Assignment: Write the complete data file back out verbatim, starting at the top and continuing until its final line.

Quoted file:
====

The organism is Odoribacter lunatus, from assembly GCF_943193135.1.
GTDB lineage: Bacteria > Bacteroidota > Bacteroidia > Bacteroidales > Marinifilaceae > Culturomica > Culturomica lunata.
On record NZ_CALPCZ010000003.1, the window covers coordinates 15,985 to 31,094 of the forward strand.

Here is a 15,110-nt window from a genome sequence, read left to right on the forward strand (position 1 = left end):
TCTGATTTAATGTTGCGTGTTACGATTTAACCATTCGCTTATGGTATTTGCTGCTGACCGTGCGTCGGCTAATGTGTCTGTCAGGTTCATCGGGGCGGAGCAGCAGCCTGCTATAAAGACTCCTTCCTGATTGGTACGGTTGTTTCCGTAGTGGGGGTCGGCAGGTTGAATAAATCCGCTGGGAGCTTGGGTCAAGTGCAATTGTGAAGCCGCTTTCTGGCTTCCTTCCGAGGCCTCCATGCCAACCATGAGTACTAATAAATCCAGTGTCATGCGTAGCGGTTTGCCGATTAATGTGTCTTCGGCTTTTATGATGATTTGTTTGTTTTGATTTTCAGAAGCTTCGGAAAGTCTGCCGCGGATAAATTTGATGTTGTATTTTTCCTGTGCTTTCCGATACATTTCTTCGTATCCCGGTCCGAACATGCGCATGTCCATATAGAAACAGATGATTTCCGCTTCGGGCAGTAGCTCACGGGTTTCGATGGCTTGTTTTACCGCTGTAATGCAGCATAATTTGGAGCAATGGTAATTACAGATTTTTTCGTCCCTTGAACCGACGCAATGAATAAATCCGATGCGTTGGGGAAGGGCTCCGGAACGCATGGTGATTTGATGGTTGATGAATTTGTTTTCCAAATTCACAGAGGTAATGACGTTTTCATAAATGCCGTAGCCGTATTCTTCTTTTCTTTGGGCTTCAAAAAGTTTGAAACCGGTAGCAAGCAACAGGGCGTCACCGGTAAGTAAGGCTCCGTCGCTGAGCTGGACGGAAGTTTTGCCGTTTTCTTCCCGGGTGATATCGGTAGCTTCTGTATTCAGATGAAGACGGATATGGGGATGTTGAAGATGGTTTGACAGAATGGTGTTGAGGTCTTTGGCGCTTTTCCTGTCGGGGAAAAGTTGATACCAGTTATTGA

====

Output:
The organism is Odoribacter lunatus, from assembly GCF_943193135.1.
GTDB lineage: Bacteria > Bacteroidota > Bacteroidia > Bacteroidales > Marinifilaceae > Culturomica > Culturomica lunata.
On record NZ_CALPCZ010000003.1, the window covers coordinates 15,985 to 31,094 of the forward strand.

Here is a 15,110-nt window from a genome sequence, read left to right on the forward strand (position 1 = left end):
TCTGATTTAATGTTGCGTGTTACGATTTAACCATTCGCTTATGGTATTTGCTGCTGACCGTGCGTCGGCTAATGTGTCTGTCAGGTTCATCGGGGCGGAGCAGCAGCCTGCTATAAAGACTCCTTCCTGATTGGTACGGTTGTTTCCGTAGTGGGGGTCGGCAGGTTGAATAAATCCGCTGGGAGCTTGGGTCAAGTGCAATTGTGAAGCCGCTTTCTGGCTTCCTTCCGAGGCCTCCATGCCAACCATGAGTACTAATAAATCCAGTGTCATGCGTAGCGGTTTGCCGATTAATGTGTCTTCGGCTTTTATGATGATTTGTTTGTTTTGATTTTCAGAAGCTTCGGAAAGTCTGCCGCGGATAAATTTGATGTTGTATTTTTCCTGTGCTTTCCGATACATTTCTTCGTATCCCGGTCCGAACATGCGCATGTCCATATAGAAACAGATGATTTCCGCTTCGGGCAGTAGCTCACGGGTTTCGATGGCTTGTTTTACCGCTGTAATGCAGCATAATTTGGAGCAATGGTAATTACAGATTTTTTCGTCCCTTGAACCGACGCAATGAATAAATCCGATGCGTTGGGGAAGGGCTCCGGAACGCATGGTGATTTGATGGTTGATGAATTTGTTTTCCAAATTCACAGAGGTAATGACGTTTTCATAAATGCCGTAGCCGTATTCTTCTTTTCTTTGGGCTTCAAAAAGTTTGAAACCGGTAGCAAGCAACAGGGCGTCACCGGTAAGTAAGGCTCCGTCGCTGAGCTGGACGGAAGTTTTGCCGTTTTCTTCCCGGGTGATATCGGTAGCTTCTGTATTCAGATGAAGACGGATATGGGGATGTTGAAGATGGTTTGACAGAATGGTGTTGAGGTCTTTGGCGCTTTTCCTGTCGGGGAAAAGTTGATACCAGTTATTGA